Commonwealth Health Ministers Meeting

Geneva, Switzerland
15 May 2005

Honourable Ministers,

Thank you very much for the opportunity to be with you all today and say a few words about some of our current activities.

Maternal health is at the forefront of our present activities. It is also at the heart and soul of the health system, and of society itself. Where pregnancy and delivery receive the care they need, life can start well for the child, and the mother is protected at perhaps the most demanding and dangerous moments in her life. The exclusion of mothers from the basic necessities of care is the initial cause of many of the health problems that afflict children and adults later in life.

At the Health Assembly this week we will be looking at a large number of these challenges, in addition to that of maternal, newborn and child health itself.

One such challenge, for child health in particular, is polio eradication. It is in the headlines again because children are being paralysed in Yemen and Indonesia – countries which had been polio-free for a decade. This underscores the urgency of finishing the job we started many years ago. None of our children are safe until polio is eradicated everywhere. The greatest risk to eradication is not these imported cases but the areas of the world where polio remains endemic, and from where the virus can continue to spread.

However, all our efforts to reach those in need of health services depend on systems that have the capacity, the resources and the staff to provide the necessary services of prevention, care and treatment.

When prevention and control fail, epidemics become emergencies. The national and international systems needed to manage emergencies are a major topic of this Health Assembly this year. The revised International Health Regulations are under intense scrutiny and discussion. Member States continued negotiations until the early hours of Saturday morning to reach agreement on the revised Regulations. Adoption of them will be a great event for global public health. But its significance will only be fully realized when the Regulations are in place and being followed.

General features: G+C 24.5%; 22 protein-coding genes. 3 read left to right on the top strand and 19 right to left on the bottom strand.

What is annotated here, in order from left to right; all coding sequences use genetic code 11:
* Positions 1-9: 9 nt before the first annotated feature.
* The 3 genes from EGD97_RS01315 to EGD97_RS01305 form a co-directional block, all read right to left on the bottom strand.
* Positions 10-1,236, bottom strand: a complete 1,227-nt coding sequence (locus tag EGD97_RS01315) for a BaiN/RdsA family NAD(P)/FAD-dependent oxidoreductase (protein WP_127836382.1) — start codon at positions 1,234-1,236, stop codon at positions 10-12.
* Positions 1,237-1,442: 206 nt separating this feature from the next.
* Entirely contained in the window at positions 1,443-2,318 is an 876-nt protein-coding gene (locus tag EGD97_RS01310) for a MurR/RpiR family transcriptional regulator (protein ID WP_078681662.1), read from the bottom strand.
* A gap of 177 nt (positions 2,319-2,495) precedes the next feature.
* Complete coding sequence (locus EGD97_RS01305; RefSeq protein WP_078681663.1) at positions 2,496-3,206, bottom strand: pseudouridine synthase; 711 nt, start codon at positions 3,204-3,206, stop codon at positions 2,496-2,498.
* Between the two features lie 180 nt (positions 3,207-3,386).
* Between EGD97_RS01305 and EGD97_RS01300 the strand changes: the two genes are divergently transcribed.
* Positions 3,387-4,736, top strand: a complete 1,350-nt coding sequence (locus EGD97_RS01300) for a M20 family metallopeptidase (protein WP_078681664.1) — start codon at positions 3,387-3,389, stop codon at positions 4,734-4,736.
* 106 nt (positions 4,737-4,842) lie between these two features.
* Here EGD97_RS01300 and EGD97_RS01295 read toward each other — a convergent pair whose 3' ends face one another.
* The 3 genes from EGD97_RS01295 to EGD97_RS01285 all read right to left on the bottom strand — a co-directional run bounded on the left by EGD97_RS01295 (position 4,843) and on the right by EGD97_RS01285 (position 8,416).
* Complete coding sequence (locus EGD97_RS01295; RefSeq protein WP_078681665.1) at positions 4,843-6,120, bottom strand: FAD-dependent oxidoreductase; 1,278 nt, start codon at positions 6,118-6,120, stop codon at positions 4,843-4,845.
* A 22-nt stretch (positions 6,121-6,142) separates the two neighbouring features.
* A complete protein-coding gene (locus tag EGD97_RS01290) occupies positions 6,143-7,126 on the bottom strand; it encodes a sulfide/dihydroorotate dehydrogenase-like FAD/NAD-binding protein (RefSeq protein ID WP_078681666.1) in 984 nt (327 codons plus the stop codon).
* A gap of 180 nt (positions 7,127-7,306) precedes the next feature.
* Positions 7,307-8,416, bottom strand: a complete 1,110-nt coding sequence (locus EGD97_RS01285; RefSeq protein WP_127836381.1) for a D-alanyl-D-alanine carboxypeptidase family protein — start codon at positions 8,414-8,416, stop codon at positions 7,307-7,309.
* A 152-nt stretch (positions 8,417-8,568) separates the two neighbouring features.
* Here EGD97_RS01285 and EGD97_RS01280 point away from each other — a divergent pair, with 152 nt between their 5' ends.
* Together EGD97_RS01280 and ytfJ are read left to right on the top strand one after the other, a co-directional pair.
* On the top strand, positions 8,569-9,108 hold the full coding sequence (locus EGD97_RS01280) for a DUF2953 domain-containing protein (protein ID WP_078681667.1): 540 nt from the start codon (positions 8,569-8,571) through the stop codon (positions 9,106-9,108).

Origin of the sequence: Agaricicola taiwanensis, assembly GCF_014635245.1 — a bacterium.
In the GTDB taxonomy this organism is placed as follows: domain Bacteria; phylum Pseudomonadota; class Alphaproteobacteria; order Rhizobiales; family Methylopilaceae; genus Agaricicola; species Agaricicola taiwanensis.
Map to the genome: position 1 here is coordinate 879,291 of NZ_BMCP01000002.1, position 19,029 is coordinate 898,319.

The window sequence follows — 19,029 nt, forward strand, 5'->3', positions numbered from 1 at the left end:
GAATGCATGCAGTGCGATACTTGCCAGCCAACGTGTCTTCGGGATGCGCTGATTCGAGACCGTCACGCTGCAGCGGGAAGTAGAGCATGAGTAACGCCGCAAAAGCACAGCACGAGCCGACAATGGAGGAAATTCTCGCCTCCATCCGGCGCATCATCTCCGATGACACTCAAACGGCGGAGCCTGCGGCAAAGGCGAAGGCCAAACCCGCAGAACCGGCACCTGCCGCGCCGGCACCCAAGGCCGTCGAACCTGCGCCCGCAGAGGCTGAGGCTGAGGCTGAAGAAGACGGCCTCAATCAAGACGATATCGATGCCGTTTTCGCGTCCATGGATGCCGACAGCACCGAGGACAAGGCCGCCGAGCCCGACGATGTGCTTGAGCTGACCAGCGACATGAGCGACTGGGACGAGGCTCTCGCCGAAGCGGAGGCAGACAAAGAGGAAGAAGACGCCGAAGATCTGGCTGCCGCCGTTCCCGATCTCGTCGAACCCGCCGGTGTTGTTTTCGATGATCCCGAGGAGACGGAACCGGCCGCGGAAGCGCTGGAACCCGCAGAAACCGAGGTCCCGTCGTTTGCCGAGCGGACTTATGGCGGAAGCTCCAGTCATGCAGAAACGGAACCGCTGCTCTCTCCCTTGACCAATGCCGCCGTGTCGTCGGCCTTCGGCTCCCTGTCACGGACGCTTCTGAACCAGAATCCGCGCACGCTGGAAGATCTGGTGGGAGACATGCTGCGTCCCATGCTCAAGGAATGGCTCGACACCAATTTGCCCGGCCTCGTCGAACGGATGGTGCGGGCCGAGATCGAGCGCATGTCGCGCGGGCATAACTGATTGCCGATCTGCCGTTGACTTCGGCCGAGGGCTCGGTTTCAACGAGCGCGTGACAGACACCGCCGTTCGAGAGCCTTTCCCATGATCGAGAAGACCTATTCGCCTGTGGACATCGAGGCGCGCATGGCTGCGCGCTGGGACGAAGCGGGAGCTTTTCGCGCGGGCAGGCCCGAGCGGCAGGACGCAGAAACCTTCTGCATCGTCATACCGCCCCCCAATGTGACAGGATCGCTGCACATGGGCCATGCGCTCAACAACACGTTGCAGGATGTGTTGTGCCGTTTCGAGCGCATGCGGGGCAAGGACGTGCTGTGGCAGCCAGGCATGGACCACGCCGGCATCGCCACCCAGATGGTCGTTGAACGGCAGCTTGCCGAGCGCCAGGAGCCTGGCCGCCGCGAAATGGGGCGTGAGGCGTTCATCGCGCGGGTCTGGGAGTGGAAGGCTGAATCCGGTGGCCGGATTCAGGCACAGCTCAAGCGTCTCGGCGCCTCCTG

This will require strong national capacities for detection, verification and response to disease outbreaks. Building those capacities will continue to be a very high priority for us in the immediate future.

I would like to draw your attention in particular to the four Policy Briefs that accompany the 2005 World Health Report; 'Make Every Mother and Child Count'.

First, the Report emphasizes the need for a double continuum. The continuum of the life cycle, through adolescence, pregnancy, child-bearing and childhood. Children’s needs cannot be met without meeting those of their mothers, and vice versa. And the continuum of health care, through the home, the community, the health centre and the hospital. This double continuum provides the rationale for organizing health programmes.

Second, we have to rehabilitate the workforce to make these services available. The lines of action needed for this are to stabilize the existing workforce, expand it, and build up the productivity and morale of nurses, doctors and all the others who work for health.

That is easily said, and it is useful to have these objectives clearly in mind, but in many cases it is extremely difficult to put into practice. In situations of severe hardship it often seems impossible. And even where there are enough supplies, equipment, facilities and money, ensuring the availability and commitment of competent staff is one of the toughest challenges for health in the 21st century.